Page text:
Paul: [00:05:08] Yeah, we alluded to it earlier this I had a pretty nasty ankle sprain from trying to stupidly pass someone on a narrow Trail. it's still it's like months later and , I still know what happened. it's interesting how long these things take. But just on. The topic of ankle sprains. What is it about the ankle that makes it is other than this that we happen to stand on the things there's something unique about the physiology the geometry an evolutionary explanation. Why are these particular joints? So prone to these kinds of injuries?
I wish I had a very sophisticated answer to that. I think there's a lot of
reasons one has to be sure,
of don't subject our joints to the proprioceptive challenges that they're used
to. proprioception is joint sense joint position without looking at your joint
knowing what position it's in and it enhances or increases stability and the
more encumbered our joints are by. Shoes wear shoe wear high-tops Etc the less
that we're going to rely on our ligaments the less. We need to rely on our
balance the less proprioception that we possess perhaps more injury-prone that
we are we're also not training right? We're not training in balance and
proprioception. And we're using turf shoes on sticky fake Turf our feet are
planting cutting and twisting and there's no give beneath and that really
helped set us up for the whole host of injury patterns.
Paul: [00:06:50] Yeah, it's really striking when you look at the data how it's centers on particular parts of the body and I'm sure she wears a big part of it. So having gone through the day at a little bit. Let's talk a little bit about why we get injured and one of the questions I was just saying to you. This before we started recording I was talking to a friend of mine the other day and he said is it normal to feel like my knee folds a bit backwards now as I get older and I thought it was interesting because I think a lot of people don't even know whether they're injured. Like how do we know if we're engaged obvious if a leg breaks, but outside of that, I think a lot of people struggle to know like what even is, what's normal especially as an aging athlete.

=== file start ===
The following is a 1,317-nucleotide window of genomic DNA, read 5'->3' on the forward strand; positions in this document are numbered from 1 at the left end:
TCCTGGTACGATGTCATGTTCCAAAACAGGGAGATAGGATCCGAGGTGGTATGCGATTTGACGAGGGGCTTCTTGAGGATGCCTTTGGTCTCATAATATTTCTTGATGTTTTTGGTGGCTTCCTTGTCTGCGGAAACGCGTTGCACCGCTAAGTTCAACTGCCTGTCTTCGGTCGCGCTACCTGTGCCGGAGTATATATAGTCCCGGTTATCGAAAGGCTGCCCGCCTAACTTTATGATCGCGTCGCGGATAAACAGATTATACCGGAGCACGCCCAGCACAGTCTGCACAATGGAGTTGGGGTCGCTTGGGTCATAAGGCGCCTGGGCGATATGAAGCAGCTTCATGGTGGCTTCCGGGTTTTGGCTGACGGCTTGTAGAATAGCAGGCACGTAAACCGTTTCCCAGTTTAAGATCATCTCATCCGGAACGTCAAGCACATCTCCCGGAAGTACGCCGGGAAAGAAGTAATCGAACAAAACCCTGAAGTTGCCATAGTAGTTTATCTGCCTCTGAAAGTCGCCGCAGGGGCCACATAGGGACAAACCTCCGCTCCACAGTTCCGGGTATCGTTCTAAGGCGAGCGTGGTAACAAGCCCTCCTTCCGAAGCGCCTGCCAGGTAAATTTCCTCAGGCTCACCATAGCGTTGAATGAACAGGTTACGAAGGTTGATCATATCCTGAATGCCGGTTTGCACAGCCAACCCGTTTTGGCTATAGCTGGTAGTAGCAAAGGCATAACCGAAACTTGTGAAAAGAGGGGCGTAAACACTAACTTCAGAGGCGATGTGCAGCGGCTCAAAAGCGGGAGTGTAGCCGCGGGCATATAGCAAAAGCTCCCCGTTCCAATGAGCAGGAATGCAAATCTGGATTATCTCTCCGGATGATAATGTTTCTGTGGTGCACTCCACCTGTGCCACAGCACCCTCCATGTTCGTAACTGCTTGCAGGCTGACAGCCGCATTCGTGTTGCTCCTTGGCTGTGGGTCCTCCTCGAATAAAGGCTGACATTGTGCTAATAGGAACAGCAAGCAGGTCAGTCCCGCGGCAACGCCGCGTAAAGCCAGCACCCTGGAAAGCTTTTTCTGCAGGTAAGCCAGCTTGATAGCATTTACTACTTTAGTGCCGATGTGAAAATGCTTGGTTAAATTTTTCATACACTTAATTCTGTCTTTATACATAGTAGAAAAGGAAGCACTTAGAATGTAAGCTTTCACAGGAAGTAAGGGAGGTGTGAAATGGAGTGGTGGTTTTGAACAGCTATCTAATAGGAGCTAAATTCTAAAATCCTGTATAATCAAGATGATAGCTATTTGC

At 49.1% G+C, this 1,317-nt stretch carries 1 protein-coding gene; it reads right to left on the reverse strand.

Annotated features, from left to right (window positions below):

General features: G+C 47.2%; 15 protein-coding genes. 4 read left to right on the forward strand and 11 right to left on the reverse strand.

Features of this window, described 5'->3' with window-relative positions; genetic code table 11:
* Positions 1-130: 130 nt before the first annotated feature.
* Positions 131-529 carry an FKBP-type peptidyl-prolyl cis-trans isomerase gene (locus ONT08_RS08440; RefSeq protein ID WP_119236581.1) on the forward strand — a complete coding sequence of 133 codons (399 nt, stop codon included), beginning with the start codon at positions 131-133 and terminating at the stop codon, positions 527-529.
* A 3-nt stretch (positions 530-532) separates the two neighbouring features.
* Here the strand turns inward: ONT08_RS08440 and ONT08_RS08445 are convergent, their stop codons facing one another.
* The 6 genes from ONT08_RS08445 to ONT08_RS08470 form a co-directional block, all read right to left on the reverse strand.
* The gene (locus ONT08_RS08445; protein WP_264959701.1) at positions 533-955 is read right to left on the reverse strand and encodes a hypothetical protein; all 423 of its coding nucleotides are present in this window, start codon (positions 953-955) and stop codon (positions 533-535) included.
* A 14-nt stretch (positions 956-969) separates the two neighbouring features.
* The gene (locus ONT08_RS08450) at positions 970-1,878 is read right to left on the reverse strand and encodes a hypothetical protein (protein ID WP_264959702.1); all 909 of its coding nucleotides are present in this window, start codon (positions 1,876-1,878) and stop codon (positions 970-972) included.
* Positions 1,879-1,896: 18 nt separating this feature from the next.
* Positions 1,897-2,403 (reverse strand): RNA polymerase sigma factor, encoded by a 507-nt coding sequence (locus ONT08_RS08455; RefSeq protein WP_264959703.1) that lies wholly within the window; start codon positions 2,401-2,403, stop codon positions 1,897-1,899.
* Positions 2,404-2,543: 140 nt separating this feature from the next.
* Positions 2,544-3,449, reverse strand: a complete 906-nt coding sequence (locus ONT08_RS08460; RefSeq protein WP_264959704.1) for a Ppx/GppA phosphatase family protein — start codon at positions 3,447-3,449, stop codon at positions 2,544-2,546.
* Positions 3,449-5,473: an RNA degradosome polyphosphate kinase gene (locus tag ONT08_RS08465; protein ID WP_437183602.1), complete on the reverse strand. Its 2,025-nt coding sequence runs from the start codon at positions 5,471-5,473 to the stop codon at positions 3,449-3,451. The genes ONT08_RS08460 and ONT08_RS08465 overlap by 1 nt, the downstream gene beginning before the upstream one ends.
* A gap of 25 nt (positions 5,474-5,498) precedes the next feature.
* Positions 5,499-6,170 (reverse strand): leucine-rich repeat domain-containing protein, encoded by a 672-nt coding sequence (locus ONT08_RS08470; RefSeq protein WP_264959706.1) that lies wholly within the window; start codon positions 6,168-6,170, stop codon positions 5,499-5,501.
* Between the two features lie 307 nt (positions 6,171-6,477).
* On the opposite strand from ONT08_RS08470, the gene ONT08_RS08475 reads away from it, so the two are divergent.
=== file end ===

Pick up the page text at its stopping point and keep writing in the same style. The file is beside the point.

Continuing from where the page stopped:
Howard: [00:07:29] Up to the definition of an injury, most people over the age of 30 35. They're not actually injured. At least sixty or seventy percent of people that I see in my office have no idea why they have pain now when we dive deep into the etiology or the cause we may find a training error or running error, whatever it may be but most woke up with the with discomfort. They woke up with a nice wall on or they don't realize that Sony is buckling and giving out on them
Paul: [00:08:06] Yeah, and it's too easy to say this is just something that happens to people at my age my knee starts to hurt by this happened to my parents their knee started to hurt it and people I often feel like just don't even know what they should expect from their body because they've not really they're not really in tune with what it should be doing, right?
Howard: [00:08:25] Correct. They write it off or the not even aware of it, we'll pick up on gate patterns in the office which clearly show that someone has a hip issue or a knee issue and I'll ask about it and they'll say oh, yeah, it takes a little bothers me a little like you're walking rather strange. Let's look into this. Okay, and then we find something
Paul: [00:08:52] it's it really is gate and even gate we training which is a much broader topic and that it's it's it's such an interesting area because people have no sense at all of what it looks like and if you show them if they actually see on video how they're running or even how they're walking people often just stand back and say, oh my goodness. I had no idea. My legs are shooting out to the sides my arms are doing this and so on right?
Howard: [00:09:13] Yeah, I consider it a curse from for me. I'll be walking with my kids in the city. We were up on the Highline less weekend walking through Manhattan and you can look at people and know what's wrong with them either and
Paul: [00:09:29] Like I can see what you need to look at it and say hey I can see where this is going and this may not turn out very well and I feel like I'm watching a movie and I know where it ends. So so let's talk a little bit about types of injuries and just to give a taxonomy because we use our words we're going to use a lot but it's broadly a difference between acute chronic and overuse injuries and , put them in context for us.